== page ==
Why Adam Kubert Refused to Sign the Industry-Only Stan Lee Tribute Comic
I follow Adam Kubert on instagram and saw him post about not signing an industry-only Stan Lee tribute comic, and felt a way about it. Adam Kubert described the experience like this:
A fan brought me a copy of the Stan Lee Tribute comic to sign. This was a special book for a meaningful event. Also, these books are being flipped on eBay for quite a bit. He promised that this was not the case. I told him that I would sign it but I wanted to personalize it which made him angry. I usually have great experiences with fans and this rattled me. Tracy thinks I should have just signed it… what do you think?
Regarding my previous post… Thanks to everyone for their comments. This is the first time that I wouldn't just sign something and honestly I probably overthought this. Comicons are for the fans and I wouldn't do it this way again.
To presume to speak to Kubert, you probably didn't overthink it! You took a look at what was put in front of you, figuratively and literally and made a judgment call. I want to support that! I want authors at cons empowered to say no to requests. Especially ones they think are shady. I don't want them feeling "well, it's for the fans, guess I gotta." Yes, comic cons are for the fans, but the fan in this case should've respected the fact that Kubert preferred to personalize the autograph, given the issue he asked Kubert to sign. Also, comic cons being for the fans doesn't mean fans get whatever they want.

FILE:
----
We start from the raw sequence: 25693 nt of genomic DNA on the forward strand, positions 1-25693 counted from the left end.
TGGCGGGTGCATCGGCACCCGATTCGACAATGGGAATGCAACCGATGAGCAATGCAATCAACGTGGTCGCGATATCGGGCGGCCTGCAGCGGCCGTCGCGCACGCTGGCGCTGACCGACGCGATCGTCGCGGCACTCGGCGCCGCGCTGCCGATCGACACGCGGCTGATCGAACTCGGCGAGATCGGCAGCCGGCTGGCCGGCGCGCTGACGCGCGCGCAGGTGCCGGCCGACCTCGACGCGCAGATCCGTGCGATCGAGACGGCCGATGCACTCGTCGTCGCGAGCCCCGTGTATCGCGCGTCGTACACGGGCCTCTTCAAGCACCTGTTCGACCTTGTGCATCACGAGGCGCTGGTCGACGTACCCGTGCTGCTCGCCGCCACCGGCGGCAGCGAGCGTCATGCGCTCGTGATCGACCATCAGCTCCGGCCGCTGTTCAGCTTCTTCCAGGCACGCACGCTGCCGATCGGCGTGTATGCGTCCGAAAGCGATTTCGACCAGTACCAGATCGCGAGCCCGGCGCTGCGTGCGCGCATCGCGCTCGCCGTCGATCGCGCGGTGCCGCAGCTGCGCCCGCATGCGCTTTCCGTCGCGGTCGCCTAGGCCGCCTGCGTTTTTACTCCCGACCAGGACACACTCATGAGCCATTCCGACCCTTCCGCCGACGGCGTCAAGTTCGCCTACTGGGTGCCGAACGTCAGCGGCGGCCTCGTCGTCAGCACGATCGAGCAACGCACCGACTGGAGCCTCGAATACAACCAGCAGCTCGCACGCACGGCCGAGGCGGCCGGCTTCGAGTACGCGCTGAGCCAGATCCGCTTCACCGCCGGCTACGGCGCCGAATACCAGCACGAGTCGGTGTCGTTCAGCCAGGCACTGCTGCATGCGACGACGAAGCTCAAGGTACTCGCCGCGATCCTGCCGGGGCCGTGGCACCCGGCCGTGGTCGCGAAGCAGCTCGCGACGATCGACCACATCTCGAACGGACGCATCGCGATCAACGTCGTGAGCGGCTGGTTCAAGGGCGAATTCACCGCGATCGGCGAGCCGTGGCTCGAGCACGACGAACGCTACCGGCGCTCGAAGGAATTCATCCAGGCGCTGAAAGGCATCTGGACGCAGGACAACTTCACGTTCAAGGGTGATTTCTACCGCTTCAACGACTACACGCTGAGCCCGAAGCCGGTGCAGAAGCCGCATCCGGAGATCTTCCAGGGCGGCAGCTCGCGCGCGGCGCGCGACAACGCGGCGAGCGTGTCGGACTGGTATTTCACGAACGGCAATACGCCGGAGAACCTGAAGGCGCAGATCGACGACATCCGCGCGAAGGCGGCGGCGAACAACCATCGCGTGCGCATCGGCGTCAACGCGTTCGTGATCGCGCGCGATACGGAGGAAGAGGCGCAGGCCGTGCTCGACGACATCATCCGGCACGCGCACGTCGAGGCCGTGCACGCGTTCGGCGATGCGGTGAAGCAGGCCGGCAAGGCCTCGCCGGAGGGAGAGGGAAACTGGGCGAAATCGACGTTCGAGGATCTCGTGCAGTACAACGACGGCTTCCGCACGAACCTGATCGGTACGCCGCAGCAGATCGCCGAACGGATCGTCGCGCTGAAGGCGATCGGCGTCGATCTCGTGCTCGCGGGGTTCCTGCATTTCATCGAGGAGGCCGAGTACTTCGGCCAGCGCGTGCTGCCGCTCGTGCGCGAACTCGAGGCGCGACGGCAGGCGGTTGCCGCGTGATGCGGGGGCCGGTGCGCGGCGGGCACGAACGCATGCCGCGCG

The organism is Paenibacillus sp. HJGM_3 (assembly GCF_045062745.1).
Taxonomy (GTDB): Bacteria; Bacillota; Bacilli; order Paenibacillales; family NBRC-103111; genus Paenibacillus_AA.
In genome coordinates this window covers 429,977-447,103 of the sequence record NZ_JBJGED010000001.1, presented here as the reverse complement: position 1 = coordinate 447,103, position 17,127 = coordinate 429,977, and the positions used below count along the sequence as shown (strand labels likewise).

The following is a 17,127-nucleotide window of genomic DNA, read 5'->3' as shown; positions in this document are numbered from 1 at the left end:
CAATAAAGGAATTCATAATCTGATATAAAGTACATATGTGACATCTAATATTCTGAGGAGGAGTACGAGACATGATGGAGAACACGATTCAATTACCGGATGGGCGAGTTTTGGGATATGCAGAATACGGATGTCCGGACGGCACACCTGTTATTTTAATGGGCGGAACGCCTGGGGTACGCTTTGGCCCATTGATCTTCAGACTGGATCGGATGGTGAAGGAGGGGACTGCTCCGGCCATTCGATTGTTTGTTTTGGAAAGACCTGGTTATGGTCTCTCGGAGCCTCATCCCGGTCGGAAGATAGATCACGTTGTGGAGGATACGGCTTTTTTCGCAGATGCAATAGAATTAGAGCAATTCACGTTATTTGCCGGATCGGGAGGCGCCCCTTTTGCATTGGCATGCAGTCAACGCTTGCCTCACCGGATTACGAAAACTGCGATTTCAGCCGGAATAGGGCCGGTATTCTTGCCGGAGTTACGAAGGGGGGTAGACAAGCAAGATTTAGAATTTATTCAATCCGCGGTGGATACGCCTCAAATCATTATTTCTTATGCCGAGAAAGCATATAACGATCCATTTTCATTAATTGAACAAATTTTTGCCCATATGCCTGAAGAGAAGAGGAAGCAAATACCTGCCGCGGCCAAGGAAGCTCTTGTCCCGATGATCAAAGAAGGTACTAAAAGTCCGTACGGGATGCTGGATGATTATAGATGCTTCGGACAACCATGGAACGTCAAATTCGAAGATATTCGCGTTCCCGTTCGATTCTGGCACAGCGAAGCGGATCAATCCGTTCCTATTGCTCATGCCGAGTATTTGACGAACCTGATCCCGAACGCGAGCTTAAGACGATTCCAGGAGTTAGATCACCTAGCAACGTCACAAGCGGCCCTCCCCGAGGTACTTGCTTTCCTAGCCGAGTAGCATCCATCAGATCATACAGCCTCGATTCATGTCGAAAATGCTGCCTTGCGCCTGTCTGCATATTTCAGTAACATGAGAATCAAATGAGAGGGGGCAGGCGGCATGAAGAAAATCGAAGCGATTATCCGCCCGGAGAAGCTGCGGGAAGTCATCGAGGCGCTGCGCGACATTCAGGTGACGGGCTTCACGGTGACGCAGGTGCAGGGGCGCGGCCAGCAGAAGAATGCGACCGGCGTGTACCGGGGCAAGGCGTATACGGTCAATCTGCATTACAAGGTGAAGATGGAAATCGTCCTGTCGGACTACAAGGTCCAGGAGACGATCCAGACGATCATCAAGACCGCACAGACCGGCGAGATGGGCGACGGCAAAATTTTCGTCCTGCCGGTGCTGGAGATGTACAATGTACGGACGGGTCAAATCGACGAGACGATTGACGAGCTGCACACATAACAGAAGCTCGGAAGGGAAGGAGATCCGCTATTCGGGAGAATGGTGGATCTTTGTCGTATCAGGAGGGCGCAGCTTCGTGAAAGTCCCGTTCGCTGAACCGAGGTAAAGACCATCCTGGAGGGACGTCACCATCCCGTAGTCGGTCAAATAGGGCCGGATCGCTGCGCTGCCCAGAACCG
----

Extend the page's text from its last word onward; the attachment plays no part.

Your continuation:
(Case in point: Creeps at cons getting upskirt shots of skirt wearing female-identified cosplayers on escalators. Fans want upskirts, does this mean they should get them?)
I want this even if it will affect me negatively. I want Tony Isabella or Mark Waid empowered, upon learning that I'm affiliated with Bleeding Cool, to refuse to sign my comics. That's the price of meeting an actual human being in as much equality as the power dynamics inside a convention will allow. I want authors empowered to be humans that have good and bad days, not an autograph discharging station.
To sum up: Kubert made a judgment call, and while he probably wouldn't describe it this way, based on his decades of experience interacting with fans at conventions. Something felt wrong in his gut, and he didn't even say "no," he said "yes, but." I think he did the right thing by not signing what the fan put in front of him. I hope he does it that way again.